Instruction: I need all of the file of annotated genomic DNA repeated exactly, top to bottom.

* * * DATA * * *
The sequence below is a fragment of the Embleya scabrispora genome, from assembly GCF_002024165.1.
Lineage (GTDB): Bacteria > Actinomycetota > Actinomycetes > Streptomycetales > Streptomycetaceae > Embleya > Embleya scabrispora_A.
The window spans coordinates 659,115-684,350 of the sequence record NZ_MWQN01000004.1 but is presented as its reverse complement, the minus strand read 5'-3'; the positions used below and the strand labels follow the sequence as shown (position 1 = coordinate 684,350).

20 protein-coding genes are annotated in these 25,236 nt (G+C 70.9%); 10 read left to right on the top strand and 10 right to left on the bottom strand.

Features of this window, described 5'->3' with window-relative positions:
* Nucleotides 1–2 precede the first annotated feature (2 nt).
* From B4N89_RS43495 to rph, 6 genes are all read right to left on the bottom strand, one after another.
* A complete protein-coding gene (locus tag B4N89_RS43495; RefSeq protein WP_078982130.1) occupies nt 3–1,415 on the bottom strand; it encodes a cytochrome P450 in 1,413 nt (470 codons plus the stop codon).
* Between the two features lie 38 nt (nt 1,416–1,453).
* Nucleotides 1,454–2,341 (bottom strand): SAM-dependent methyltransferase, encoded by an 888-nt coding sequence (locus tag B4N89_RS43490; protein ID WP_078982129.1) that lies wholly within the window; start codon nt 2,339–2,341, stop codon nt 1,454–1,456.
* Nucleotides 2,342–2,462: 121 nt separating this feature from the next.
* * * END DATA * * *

The sequence below is a fragment of the Embleya scabrispora genome, from assembly GCF_002024165.1.
Lineage (GTDB): Bacteria > Actinomycetota > Actinomycetes > Streptomycetales > Streptomycetaceae > Embleya > Embleya scabrispora_A.
The window spans coordinates 659,115-684,350 of the sequence record NZ_MWQN01000004.1 but is presented as its reverse complement, the minus strand read 5'-3'; the positions used below and the strand labels follow the sequence as shown (position 1 = coordinate 684,350).

20 protein-coding genes are annotated in these 25,236 nt (G+C 70.9%); 10 read left to right on the top strand and 10 right to left on the bottom strand.

Features of this window, described 5'->3' with window-relative positions:
* Nucleotides 1–2 precede the first annotated feature (2 nt).
* From B4N89_RS43495 to rph, 6 genes are all read right to left on the bottom strand, one after another.
* A complete protein-coding gene (locus tag B4N89_RS43495; RefSeq protein WP_078982130.1) occupies nt 3–1,415 on the bottom strand; it encodes a cytochrome P450 in 1,413 nt (470 codons plus the stop codon).
* Between the two features lie 38 nt (nt 1,416–1,453).
* Nucleotides 1,454–2,341 (bottom strand): SAM-dependent methyltransferase, encoded by an 888-nt coding sequence (locus tag B4N89_RS43490; protein ID WP_078982129.1) that lies wholly within the window; start codon nt 2,339–2,341, stop codon nt 1,454–1,456.
* Nucleotides 2,342–2,462: 121 nt separating this feature from the next.